### Band Structure¶

The HDF5 data file is SiC.hdf5. Make sure the file is ticked in the Project Files list in order to see its contents on the LabFloor. You may have to expand the LabFloor item. Select the band structure item and click the Bandstructure Analyzer in the right-hand Panel Bar.

both the direct and indirect band gaps are given by the analyzer. In general it is easy to measure both the direct and indirect band gaps with NanoLab. In the present case we measure the indirect gap between the Γ and X points in reciprocal space:

1. Click the icon to activate the Zoom to rectangle function, and zoom into the relevant part of the band structure.
2. Deactivate Zoom, and use the mouse to measure the indirect band gap.

### Electron Density¶

The Viewer is used to visualize configurations and also data that is represented on 3D grids. You can visualize the SiC unit cell and the self-consistent electron density in a single view:

1. Drop the SiC bulk configuration on the Viewer.
2. Select on the LabFloor the ElectronDensity item, , and just drop it on the SiC visualization. Choose a cut-plane representation.

A default visualization style is used. Use the Properties tool in the Viewer panel bar to adjust the visualization settings as you prefer.

Tip

To export the visualization as an image, use the right mouse button menu Export image.

Suppose you now want to perform some additional analysis of the SiC crystal, e.g. compute the electronic Density Of States (DOS). This is easily done by creating and running a new QuantumATK Python script that uses the Analysis from File functionality.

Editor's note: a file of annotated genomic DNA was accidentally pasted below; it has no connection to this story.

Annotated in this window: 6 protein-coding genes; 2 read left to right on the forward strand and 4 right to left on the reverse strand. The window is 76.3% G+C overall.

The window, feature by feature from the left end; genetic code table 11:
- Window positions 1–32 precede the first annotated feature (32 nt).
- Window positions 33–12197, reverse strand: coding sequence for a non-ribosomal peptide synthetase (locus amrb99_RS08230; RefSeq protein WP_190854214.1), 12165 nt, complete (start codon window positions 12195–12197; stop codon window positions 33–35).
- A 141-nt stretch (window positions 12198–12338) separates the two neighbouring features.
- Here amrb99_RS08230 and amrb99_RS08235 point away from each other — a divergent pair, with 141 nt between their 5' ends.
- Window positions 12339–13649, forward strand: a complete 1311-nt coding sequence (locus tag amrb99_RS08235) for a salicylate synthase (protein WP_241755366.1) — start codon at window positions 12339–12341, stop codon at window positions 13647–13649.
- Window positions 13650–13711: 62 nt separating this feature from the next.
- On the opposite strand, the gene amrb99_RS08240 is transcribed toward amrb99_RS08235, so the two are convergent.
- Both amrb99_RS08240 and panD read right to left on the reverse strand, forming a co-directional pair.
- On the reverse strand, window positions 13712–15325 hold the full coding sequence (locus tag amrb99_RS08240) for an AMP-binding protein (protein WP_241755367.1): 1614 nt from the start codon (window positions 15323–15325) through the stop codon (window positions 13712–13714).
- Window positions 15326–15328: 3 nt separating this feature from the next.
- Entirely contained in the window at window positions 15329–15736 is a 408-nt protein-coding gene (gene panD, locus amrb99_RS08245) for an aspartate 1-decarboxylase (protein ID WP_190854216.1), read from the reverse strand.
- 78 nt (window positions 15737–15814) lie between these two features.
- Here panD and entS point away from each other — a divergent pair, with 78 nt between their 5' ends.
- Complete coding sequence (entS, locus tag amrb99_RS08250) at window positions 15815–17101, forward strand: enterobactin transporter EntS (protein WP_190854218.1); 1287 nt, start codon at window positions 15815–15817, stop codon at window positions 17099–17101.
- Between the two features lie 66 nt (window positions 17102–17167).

Simply open the Script Generator and create the script as illustrated below. In the Analysis from File block, load the saved HDF5 file Sic.hdf5. The widget should automatically detect and select the BulkConfiguration. Lastly, change the default output filename to SiC.hdf5 and save the script as SiC_analysis.py.

What happens in the QuantumATK Python script you just made is this:

1. The self-consistent electronic structure of the SiC bulk was previously calculated, so here we simply read that state using Analysis from File.
2. Two different post-SCF analyses are then performed; first the electrostatic difference potential is computed, and then the density of states. Both data items are appended to the existing data file SiC.hdf5.

Send the script to the Job Manager and run the calculations.

### Plotting the Density of States¶

The SiC density of states is now easily plotted; select the DOS object on the LabFloor, , and click the 2D Plot plugin in the right-hand Panel Bar. You should now see a plot of the computed DOS vs. electron energy eigenvalue (referenced to the Fermi level). Use the mouse to zoom in on the plot if needed.

You can also plot the projected DOS using the Projection selector: Select the carbon atom (index 1) and tick only the p-shell in order to see the PDOS corresponding to the p-orbital of the C atom.

### 1D Projection of the Electrostatic Potential¶

The electrostatic difference potential (EDP) is represented on a 3D grid, and you could visualize it as an isosurface or a cut plane in the 3D Viewer. However, QuantumATK also offers a very convenient tool for creating 1D projections of 3-dimensional grid data – the 1D Projector:

• Select the EDP data item on the LabFloor, , and click the 1D Projector plugin.
• Choose “C” as the projection axis and “Sum” as the projection type.
• Then click Add line to produce the plot.

Note

The plot above shows the summed EDP along the C-axis of the SiC bulk configuration, i.e. summed in the AB plane for each value of C. You can also choose to average the grid values instead of summing them. Use the “Through point” projection type to avoid summing or averaging the grid values altogether.